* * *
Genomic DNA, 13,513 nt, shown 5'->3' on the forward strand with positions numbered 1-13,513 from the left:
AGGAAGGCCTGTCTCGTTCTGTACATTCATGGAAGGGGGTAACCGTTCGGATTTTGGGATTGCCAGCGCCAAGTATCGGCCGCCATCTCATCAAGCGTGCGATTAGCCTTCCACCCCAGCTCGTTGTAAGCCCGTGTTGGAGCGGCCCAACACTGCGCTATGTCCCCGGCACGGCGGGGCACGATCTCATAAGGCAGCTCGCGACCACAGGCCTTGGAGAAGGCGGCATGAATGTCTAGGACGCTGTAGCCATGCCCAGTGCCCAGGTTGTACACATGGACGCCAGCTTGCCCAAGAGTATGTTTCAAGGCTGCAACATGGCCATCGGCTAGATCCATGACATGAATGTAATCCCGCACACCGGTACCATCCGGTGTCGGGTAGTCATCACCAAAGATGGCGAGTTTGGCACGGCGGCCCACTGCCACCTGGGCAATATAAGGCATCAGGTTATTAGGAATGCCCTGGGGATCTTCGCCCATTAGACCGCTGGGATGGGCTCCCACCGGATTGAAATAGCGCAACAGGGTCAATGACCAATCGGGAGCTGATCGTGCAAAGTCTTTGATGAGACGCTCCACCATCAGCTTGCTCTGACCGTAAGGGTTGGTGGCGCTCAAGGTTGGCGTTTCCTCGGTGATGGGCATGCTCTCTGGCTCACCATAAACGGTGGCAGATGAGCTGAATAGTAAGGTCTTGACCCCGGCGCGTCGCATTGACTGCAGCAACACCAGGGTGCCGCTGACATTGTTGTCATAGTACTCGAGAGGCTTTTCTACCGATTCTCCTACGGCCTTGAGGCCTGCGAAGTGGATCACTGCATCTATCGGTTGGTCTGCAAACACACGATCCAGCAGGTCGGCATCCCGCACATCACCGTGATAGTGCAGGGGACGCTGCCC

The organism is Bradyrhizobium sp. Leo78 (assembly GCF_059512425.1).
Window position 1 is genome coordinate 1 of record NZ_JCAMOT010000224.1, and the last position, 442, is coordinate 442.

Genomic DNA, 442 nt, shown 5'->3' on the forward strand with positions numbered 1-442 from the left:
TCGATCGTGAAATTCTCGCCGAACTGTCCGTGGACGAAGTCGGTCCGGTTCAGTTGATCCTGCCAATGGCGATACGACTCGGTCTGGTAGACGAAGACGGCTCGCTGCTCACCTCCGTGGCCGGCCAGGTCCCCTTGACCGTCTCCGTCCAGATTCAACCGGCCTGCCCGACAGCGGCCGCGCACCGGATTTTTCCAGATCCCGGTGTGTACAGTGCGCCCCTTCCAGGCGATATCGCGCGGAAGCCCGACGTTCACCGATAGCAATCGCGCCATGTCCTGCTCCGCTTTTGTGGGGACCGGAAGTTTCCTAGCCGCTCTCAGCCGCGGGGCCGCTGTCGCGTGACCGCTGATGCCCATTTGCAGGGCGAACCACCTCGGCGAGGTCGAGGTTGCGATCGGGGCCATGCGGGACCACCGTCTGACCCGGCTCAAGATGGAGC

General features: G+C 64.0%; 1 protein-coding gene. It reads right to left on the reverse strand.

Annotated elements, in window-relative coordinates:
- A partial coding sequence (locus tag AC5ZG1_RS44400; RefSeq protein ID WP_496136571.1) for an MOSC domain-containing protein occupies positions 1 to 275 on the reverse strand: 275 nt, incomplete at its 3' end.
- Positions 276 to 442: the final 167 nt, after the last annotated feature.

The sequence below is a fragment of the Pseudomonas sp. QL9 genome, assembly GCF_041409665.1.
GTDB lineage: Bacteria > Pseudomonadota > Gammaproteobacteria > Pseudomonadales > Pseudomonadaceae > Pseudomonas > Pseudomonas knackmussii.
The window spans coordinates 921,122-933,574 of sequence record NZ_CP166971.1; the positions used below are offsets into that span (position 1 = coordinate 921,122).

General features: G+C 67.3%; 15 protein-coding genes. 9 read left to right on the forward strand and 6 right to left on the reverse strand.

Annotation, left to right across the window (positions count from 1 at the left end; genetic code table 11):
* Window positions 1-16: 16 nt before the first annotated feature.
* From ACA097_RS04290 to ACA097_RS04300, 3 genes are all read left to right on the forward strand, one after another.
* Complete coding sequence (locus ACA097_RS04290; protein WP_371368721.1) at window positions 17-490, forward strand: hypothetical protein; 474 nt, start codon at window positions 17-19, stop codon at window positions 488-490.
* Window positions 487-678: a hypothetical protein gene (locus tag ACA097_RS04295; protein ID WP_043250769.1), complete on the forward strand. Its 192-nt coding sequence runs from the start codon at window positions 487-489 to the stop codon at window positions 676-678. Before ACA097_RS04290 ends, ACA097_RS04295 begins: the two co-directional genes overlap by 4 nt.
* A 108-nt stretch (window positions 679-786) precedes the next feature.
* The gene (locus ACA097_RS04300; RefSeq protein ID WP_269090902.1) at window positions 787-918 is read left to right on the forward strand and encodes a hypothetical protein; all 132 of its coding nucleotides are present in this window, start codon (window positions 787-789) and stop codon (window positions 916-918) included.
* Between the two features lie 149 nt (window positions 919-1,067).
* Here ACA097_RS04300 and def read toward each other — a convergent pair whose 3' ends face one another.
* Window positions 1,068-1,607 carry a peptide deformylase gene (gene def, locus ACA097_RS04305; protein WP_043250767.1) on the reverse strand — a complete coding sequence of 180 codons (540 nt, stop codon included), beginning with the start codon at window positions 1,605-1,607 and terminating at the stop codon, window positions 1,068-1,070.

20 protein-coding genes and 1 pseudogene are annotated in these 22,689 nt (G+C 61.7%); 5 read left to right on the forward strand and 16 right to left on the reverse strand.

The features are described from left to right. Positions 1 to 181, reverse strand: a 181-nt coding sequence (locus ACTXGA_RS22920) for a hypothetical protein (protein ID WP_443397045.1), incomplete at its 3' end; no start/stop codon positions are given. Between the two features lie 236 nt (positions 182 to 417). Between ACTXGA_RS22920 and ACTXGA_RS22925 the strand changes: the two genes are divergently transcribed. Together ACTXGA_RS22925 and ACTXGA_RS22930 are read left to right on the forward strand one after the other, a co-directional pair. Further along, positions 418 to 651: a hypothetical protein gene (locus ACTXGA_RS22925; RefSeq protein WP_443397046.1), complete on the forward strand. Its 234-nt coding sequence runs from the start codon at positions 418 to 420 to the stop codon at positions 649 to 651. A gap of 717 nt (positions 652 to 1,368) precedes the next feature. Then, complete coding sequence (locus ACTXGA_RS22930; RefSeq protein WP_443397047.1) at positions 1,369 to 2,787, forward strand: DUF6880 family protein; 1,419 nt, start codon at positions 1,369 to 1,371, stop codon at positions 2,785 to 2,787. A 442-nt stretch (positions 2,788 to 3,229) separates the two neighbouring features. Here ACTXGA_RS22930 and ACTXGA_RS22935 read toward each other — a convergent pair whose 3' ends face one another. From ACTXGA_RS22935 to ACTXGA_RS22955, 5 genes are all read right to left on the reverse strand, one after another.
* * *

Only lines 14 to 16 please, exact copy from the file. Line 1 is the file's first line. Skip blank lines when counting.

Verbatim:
General features: G+C 67.3%; 15 protein-coding genes. 9 read left to right on the forward strand and 6 right to left on the reverse strand.

Annotation, left to right across the window (positions count from 1 at the left end; genetic code table 11):
* Window positions 1-16: 16 nt before the first annotated feature.